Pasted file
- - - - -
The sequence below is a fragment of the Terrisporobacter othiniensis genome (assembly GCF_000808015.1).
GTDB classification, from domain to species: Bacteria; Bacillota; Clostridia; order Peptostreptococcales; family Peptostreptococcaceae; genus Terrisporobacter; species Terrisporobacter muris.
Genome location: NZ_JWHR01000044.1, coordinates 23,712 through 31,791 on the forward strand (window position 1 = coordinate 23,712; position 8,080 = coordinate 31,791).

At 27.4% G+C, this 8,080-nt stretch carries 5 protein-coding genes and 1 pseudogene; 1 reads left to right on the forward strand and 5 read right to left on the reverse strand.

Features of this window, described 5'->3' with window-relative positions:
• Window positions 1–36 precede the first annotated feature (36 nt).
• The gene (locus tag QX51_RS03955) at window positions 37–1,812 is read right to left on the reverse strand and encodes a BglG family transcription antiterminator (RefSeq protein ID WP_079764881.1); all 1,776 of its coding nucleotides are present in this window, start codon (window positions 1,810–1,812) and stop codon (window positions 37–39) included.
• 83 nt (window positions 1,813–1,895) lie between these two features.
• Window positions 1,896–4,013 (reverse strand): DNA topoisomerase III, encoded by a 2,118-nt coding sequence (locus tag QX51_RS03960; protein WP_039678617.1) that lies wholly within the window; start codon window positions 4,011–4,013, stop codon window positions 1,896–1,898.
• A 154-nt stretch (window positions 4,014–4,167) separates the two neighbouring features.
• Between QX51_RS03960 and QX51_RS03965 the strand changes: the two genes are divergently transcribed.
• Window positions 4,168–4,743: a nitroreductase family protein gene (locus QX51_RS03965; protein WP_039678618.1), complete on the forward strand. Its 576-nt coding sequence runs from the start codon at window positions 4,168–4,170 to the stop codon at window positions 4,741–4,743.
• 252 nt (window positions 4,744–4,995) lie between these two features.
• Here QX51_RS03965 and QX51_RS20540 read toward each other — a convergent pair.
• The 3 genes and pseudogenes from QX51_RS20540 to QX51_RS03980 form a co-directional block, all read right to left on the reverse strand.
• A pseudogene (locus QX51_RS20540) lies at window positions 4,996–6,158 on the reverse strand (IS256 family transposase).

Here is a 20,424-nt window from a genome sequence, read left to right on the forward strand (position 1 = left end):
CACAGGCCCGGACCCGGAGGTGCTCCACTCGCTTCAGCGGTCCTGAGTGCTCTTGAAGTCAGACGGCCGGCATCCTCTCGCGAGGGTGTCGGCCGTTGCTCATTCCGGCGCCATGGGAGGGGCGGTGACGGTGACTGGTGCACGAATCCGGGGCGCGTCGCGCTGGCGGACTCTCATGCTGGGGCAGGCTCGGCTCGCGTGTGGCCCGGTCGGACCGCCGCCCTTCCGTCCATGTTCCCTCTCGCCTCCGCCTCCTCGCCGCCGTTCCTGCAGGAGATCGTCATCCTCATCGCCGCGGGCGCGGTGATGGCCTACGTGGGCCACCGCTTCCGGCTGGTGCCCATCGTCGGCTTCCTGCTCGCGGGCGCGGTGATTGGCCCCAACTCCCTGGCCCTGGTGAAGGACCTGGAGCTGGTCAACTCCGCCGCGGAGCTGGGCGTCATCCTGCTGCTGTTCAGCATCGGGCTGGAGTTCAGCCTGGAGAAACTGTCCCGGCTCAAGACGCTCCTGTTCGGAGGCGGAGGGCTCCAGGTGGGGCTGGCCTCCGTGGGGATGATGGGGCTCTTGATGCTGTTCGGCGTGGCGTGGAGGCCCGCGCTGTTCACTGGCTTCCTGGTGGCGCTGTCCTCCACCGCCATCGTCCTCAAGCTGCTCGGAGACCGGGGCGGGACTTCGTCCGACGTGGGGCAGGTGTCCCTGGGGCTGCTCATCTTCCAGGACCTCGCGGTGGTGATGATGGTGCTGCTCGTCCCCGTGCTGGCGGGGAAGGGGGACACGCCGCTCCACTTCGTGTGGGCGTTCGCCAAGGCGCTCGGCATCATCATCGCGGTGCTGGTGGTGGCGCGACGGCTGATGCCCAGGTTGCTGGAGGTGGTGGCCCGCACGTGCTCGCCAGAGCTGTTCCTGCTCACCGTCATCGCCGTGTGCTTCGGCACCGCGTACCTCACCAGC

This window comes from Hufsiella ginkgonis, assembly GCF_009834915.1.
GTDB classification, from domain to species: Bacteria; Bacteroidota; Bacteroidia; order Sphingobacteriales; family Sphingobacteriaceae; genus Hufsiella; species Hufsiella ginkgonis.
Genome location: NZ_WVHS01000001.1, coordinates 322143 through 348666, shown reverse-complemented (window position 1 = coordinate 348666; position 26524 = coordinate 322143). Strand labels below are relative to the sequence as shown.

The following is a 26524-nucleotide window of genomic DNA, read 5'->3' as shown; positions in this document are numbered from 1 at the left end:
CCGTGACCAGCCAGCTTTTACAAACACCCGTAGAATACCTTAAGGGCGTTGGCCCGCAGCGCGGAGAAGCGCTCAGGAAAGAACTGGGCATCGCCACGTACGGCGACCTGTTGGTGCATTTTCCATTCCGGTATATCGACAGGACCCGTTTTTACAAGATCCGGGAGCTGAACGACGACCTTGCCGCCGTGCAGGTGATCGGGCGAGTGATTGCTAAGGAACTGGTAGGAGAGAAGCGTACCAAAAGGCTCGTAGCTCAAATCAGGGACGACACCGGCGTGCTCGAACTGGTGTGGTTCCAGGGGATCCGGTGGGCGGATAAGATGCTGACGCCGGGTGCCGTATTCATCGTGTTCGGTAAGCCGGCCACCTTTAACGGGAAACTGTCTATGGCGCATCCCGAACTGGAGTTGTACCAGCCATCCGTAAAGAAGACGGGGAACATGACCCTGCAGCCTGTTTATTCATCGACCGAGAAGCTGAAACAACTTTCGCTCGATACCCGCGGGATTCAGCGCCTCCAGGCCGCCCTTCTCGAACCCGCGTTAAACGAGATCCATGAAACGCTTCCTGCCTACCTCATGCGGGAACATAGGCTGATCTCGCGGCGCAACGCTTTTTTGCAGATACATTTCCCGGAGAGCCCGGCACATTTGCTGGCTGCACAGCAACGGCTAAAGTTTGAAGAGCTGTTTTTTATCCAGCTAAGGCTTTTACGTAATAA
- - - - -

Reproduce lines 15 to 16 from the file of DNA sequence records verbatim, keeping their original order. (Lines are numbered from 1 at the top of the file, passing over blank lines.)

• The 3 genes and pseudogenes from QX51_RS20540 to QX51_RS03980 form a co-directional block, all read right to left on the reverse strand.
• A pseudogene (locus QX51_RS20540) lies at window positions 4,996–6,158 on the reverse strand (IS256 family transposase).